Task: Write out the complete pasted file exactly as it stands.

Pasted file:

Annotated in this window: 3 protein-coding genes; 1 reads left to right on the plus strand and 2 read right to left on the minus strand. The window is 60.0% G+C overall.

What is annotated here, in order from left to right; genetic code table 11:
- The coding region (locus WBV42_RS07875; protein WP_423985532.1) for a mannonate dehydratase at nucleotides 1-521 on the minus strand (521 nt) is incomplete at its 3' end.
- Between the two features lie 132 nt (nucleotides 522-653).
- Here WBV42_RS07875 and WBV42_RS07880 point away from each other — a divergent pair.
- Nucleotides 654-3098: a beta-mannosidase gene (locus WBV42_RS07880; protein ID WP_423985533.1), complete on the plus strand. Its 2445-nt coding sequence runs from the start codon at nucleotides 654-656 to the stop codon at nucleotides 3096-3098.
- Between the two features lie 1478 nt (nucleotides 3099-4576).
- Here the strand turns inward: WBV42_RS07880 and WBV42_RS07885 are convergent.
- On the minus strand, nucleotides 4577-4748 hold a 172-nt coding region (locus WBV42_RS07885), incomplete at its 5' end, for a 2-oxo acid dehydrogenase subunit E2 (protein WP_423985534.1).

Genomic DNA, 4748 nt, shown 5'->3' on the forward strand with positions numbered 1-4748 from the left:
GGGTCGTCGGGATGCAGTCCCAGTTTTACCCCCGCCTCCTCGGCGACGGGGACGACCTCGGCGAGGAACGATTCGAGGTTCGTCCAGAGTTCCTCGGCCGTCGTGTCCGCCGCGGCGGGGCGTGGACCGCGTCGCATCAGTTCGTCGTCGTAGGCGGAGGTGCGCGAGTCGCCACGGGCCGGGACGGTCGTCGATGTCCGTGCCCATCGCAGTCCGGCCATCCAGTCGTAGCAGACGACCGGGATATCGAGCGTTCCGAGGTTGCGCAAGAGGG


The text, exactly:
Annotated in this window: 3 protein-coding genes; 1 reads left to right on the plus strand and 2 read right to left on the minus strand. The window is 60.0% G+C overall.

What is annotated here, in order from left to right; genetic code table 11:
- The coding region (locus WBV42_RS07875; protein WP_423985532.1) for a mannonate dehydratase at nucleotides 1-521 on the minus strand (521 nt) is incomplete at its 3' end.
- Between the two features lie 132 nt (nucleotides 522-653).
- Here WBV42_RS07875 and WBV42_RS07880 point away from each other — a divergent pair.
- Nucleotides 654-3098: a beta-mannosidase gene (locus WBV42_RS07880; protein ID WP_423985533.1), complete on the plus strand. Its 2445-nt coding sequence runs from the start codon at nucleotides 654-656 to the stop codon at nucleotides 3096-3098.
- Between the two features lie 1478 nt (nucleotides 3099-4576).
- Here the strand turns inward: WBV42_RS07880 and WBV42_RS07885 are convergent.
- On the minus strand, nucleotides 4577-4748 hold a 172-nt coding region (locus WBV42_RS07885), incomplete at its 5' end, for a 2-oxo acid dehydrogenase subunit E2 (protein WP_423985534.1).

Genomic DNA, 4748 nt, shown 5'->3' on the forward strand with positions numbered 1-4748 from the left:
GGGTCGTCGGGATGCAGTCCCAGTTTTACCCCCGCCTCCTCGGCGACGGGGACGACCTCGGCGAGGAACGATTCGAGGTTCGTCCAGAGTTCCTCGGCCGTCGTGTCCGCCGCGGCGGGGCGTGGACCGCGTCGCATCAGTTCGTCGTCGTAGGCGGAGGTGCGCGAGTCGCCACGGGCCGGGACGGTCGTCGATGTCCGTGCCCATCGCAGTCCGGCCATCCAGTCGTAGCAGACGACCGGGATATCGAGCGTTCCGAGGTTGCGCAAGAGGG